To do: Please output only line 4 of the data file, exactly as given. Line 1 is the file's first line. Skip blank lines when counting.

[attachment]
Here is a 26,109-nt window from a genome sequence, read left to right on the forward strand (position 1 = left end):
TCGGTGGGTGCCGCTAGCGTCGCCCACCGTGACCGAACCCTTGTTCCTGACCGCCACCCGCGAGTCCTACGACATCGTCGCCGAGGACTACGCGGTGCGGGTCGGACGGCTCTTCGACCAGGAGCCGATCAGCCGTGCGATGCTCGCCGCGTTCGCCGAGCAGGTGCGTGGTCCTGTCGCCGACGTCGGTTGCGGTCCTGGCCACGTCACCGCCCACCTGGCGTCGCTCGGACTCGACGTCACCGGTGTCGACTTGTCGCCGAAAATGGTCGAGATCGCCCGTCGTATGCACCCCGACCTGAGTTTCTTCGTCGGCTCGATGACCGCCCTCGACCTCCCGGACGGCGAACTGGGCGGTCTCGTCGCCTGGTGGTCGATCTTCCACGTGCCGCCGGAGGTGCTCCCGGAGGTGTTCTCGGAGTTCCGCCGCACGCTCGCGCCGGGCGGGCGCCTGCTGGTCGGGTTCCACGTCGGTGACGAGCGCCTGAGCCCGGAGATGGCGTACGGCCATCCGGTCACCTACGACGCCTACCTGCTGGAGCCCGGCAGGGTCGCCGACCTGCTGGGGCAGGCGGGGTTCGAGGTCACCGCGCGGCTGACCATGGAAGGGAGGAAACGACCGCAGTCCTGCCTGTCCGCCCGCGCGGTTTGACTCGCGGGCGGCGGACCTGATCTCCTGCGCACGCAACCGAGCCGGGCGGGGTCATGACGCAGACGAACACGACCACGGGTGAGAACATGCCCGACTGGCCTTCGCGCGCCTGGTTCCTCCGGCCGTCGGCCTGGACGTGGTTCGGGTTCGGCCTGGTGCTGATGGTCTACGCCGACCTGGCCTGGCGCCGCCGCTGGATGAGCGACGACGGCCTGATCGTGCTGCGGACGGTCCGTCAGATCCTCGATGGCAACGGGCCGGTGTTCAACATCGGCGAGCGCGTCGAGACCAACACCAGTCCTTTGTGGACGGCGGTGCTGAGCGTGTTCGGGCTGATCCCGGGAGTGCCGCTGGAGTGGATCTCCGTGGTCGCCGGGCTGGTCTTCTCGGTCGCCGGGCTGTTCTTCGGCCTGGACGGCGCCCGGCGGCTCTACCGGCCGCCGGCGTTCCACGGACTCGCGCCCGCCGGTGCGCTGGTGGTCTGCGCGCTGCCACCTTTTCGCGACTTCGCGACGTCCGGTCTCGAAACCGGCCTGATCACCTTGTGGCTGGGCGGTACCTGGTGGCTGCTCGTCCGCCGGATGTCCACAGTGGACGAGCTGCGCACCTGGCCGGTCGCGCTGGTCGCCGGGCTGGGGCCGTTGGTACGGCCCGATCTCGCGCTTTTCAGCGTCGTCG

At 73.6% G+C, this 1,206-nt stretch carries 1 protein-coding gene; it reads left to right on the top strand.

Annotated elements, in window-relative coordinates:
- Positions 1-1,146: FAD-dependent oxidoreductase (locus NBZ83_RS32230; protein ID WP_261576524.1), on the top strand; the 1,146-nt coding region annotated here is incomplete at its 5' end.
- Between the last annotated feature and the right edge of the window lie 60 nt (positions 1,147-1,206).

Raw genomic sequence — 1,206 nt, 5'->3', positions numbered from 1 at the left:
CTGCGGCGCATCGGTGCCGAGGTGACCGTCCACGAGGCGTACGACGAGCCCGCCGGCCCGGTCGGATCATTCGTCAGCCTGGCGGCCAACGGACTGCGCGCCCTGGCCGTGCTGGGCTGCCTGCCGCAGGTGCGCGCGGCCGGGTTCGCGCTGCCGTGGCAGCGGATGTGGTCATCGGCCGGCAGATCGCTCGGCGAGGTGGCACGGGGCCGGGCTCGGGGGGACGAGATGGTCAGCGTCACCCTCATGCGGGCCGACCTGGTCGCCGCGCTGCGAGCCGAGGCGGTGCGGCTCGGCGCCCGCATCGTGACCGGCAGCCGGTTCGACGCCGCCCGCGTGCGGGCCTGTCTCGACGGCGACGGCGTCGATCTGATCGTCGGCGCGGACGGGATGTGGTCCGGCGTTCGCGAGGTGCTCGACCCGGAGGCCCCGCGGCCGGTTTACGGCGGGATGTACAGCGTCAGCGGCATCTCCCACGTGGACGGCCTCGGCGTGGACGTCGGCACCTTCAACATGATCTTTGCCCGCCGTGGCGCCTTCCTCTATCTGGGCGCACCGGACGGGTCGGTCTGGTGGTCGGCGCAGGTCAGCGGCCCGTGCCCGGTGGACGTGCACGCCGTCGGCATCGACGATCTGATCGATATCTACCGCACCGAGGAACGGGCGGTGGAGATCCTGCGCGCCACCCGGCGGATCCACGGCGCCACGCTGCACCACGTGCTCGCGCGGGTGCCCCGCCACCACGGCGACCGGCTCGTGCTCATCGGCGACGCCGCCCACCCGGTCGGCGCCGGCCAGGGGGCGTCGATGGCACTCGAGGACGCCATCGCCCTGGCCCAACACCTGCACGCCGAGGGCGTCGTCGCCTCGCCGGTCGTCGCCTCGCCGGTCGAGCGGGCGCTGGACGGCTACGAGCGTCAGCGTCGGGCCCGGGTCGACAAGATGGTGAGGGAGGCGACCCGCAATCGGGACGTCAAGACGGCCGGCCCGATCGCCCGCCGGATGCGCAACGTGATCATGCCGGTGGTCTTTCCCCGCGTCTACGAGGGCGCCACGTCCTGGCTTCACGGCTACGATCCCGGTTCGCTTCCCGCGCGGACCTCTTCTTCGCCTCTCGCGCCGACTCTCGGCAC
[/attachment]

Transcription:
Annotated elements, in window-relative coordinates: